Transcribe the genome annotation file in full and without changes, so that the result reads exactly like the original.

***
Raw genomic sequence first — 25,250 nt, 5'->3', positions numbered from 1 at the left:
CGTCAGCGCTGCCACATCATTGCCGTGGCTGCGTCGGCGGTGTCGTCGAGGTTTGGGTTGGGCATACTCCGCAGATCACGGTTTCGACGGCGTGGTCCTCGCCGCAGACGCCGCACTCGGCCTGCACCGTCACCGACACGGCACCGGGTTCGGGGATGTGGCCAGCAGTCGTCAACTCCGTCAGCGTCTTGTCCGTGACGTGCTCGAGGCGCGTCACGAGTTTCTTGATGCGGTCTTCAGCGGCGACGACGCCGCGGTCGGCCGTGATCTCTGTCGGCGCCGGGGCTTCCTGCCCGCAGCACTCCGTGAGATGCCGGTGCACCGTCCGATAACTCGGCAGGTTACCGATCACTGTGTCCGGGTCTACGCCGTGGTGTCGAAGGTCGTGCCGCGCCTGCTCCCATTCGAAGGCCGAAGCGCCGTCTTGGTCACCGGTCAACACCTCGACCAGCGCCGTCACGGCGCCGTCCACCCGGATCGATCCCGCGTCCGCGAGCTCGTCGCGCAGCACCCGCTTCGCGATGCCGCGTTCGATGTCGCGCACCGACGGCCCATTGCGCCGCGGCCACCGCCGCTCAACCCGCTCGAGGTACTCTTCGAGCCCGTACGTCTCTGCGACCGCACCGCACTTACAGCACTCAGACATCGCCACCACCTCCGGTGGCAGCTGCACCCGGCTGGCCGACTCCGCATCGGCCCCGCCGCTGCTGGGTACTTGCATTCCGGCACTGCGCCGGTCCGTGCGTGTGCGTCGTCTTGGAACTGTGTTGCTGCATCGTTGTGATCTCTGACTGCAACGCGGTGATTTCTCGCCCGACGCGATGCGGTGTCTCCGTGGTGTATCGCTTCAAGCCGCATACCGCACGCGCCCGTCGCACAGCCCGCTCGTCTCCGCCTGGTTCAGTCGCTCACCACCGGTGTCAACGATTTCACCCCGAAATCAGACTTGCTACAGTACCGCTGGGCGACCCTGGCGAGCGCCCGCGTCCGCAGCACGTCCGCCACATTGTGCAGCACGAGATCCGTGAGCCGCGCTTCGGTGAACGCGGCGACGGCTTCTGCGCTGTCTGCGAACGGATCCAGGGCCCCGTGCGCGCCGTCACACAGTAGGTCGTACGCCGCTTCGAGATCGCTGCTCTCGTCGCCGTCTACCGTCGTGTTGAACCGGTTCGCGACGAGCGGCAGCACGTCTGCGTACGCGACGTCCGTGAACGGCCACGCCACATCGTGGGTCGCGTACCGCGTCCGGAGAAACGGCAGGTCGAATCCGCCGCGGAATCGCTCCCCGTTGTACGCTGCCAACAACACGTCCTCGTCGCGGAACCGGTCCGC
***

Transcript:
Raw genomic sequence first — 25,250 nt, 5'->3', positions numbered from 1 at the left:
CGTCAGCGCTGCCACATCATTGCCGTGGCTGCGTCGGCGGTGTCGTCGAGGTTTGGGTTGGGCATACTCCGCAGATCACGGTTTCGACGGCGTGGTCCTCGCCGCAGACGCCGCACTCGGCCTGCACCGTCACCGACACGGCACCGGGTTCGGGGATGTGGCCAGCAGTCGTCAACTCCGTCAGCGTCTTGTCCGTGACGTGCTCGAGGCGCGTCACGAGTTTCTTGATGCGGTCTTCAGCGGCGACGACGCCGCGGTCGGCCGTGATCTCTGTCGGCGCCGGGGCTTCCTGCCCGCAGCACTCCGTGAGATGCCGGTGCACCGTCCGATAACTCGGCAGGTTACCGATCACTGTGTCCGGGTCTACGCCGTGGTGTCGAAGGTCGTGCCGCGCCTGCTCCCATTCGAAGGCCGAAGCGCCGTCTTGGTCACCGGTCAACACCTCGACCAGCGCCGTCACGGCGCCGTCCACCCGGATCGATCCCGCGTCCGCGAGCTCGTCGCGCAGCACCCGCTTCGCGATGCCGCGTTCGATGTCGCGCACCGACGGCCCATTGCGCCGCGGCCACCGCCGCTCAACCCGCTCGAGGTACTCTTCGAGCCCGTACGTCTCTGCGACCGCACCGCACTTACAGCACTCAGACATCGCCACCACCTCCGGTGGCAGCTGCACCCGGCTGGCCGACTCCGCATCGGCCCCGCCGCTGCTGGGTACTTGCATTCCGGCACTGCGCCGGTCCGTGCGTGTGCGTCGTCTTGGAACTGTGTTGCTGCATCGTTGTGATCTCTGACTGCAACGCGGTGATTTCTCGCCCGACGCGATGCGGTGTCTCCGTGGTGTATCGCTTCAAGCCGCATACCGCACGCGCCCGTCGCACAGCCCGCTCGTCTCCGCCTGGTTCAGTCGCTCACCACCGGTGTCAACGATTTCACCCCGAAATCAGACTTGCTACAGTACCGCTGGGCGACCCTGGCGAGCGCCCGCGTCCGCAGCACGTCCGCCACATTGTGCAGCACGAGATCCGTGAGCCGCGCTTCGGTGAACGCGGCGACGGCTTCTGCGCTGTCTGCGAACGGATCCAGGGCCCCGTGCGCGCCGTCACACAGTAGGTCGTACGCCGCTTCGAGATCGCTGCTCTCGTCGCCGTCTACCGTCGTGTTGAACCGGTTCGCGACGAGCGGCAGCACGTCTGCGTACGCGACGTCCGTGAACGGCCACGCCACATCGTGGGTCGCGTACCGCGTCCGGAGAAACGGCAGGTCGAATCCGCCGCGGAATCGCTCCCCGTTGTACGCTGCCAACAACACGTCCTCGTCGCGGAACCGGTCCGC